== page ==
HITCHENS: –dear departed close chum and sometimes-advisor Sir Sidney Blumenthal, at whose funeral I considered it a privilege to act as pallbearer and eulogist, was fond of remarking upon the unlettered scene of American letters and–
CONE: I’ve heard your relationship with Blumenthal, again not a knight, rather soured after you accused him of perjury. Also, I’m fairly certain he’s still alive.
HITCHENS: –it is Milton, truly, who provides for us the best example. That this example came before us nearly 400 years ago never fails to inspire awe and astonishment in the minds of thinking men and reasoned women. Forgive me any error for I quote this from memory:
Hail holy Light, offspring of Heav’n first-born,
Or of th’ Eternal co-eternal beam
May I express thee unbalanced? Since God is light,
And never but in unapproached light
Dwelt from eternity, dwelt then in thee,
Bright effluence of bright essence increate.
Or hear’st though rather pure ethereal stream,
Whose fountain who shall tell? Before the sun,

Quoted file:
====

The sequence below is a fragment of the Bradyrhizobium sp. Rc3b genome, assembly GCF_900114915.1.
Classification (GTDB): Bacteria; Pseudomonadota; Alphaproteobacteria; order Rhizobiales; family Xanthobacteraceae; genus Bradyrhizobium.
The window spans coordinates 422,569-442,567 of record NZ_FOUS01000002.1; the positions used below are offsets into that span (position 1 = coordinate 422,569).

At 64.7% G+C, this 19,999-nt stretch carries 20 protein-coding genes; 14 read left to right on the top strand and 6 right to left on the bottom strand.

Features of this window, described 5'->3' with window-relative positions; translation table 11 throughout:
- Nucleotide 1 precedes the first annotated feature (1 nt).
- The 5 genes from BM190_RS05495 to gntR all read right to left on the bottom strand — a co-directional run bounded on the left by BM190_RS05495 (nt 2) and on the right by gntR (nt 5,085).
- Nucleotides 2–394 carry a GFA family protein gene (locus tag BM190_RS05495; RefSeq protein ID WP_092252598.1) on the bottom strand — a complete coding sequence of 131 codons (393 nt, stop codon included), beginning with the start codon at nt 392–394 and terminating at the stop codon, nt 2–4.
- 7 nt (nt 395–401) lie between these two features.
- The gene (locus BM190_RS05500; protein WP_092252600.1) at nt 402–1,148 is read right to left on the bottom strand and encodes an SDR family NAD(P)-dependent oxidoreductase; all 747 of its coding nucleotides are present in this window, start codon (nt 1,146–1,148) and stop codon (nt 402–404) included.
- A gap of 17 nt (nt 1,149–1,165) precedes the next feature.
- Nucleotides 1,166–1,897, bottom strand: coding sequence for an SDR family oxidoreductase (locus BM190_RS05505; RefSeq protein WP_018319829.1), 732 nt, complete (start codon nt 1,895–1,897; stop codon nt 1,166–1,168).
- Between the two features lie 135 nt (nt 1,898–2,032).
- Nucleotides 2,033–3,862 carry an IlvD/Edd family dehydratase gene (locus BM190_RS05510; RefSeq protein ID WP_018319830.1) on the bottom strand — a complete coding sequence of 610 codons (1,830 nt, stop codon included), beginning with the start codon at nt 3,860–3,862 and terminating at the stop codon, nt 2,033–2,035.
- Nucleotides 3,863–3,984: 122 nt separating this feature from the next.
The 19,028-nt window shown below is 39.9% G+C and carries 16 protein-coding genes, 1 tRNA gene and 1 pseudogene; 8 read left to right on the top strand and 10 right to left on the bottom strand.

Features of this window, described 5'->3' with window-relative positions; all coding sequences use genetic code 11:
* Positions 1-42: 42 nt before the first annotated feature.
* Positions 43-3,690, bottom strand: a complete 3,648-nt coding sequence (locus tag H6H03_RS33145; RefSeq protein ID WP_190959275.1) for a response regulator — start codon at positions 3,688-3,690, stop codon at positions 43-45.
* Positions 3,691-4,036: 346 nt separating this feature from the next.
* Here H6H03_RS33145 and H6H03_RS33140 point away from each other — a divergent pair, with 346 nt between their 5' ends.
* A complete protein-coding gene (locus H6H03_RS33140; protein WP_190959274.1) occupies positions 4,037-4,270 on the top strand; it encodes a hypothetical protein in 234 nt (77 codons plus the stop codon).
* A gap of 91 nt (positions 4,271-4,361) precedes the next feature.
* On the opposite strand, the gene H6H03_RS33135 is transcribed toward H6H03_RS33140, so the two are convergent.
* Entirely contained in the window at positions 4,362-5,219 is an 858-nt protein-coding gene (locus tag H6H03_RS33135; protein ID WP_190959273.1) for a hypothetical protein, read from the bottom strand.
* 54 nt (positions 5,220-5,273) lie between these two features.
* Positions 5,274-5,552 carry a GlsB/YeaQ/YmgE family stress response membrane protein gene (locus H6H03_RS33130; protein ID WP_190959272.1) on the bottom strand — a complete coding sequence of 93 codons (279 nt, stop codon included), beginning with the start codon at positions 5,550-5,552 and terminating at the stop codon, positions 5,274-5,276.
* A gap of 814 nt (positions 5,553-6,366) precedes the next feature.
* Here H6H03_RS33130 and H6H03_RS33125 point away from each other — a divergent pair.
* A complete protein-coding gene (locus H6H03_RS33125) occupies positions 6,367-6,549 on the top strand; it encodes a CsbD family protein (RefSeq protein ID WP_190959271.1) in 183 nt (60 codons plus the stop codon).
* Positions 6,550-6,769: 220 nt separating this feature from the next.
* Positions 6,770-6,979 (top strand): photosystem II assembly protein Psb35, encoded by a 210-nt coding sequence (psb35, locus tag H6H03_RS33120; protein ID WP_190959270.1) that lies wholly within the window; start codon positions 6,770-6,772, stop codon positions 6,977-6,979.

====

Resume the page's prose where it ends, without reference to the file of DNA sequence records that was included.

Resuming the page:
Before the heavens thou wert, and at the voice
Of God, as with a mantle didst invest
The rising world of waters dark and deep,
Won from the void and formless infinite.
Thee I revisit now with bolder wing,
Escaped the Stygian pool, though long detained
In that obscure sojourn, while in my flight
Through utter and through middle darkness borne
So spake the Seraph Abdiel found,
Among the faithless, faithful only he,
Among unnumerable false, unmoved,
Unshaken, unseduced, unterrified,
His loyalty he kept, his love, his zeal;
Nor number, nor example with him wrought
To serve from truth, or change his constant mind
Though single. From amidst them forth he passed,
Long way through hostile scorn, which he sustained
Superior, nor of violence feared aught
And with retorted scorn his back he turned
On whose proud tow’rs to swift destruction doomed.
That is Paradise Lost, books eye-eye-eye and eye-vee.
HITCHENS: –be said that, in a fight, he was the man you would want by your side. Once, on a gray and rainy and dour day some time after the terrible events of September the 11th, 2001 I was walking from the hotel room of my friend and confidante Deputy Secretary of Defense Paul Wolfowitz toward my office in the New School, where I am a visiting professor. (Indeed, it was to a fictional Student X I addressed my correspondence in my 2001 book Letters to a Young Contrarian, a slim volume universally praised and winner of the prestigious Pulitzer Prize.)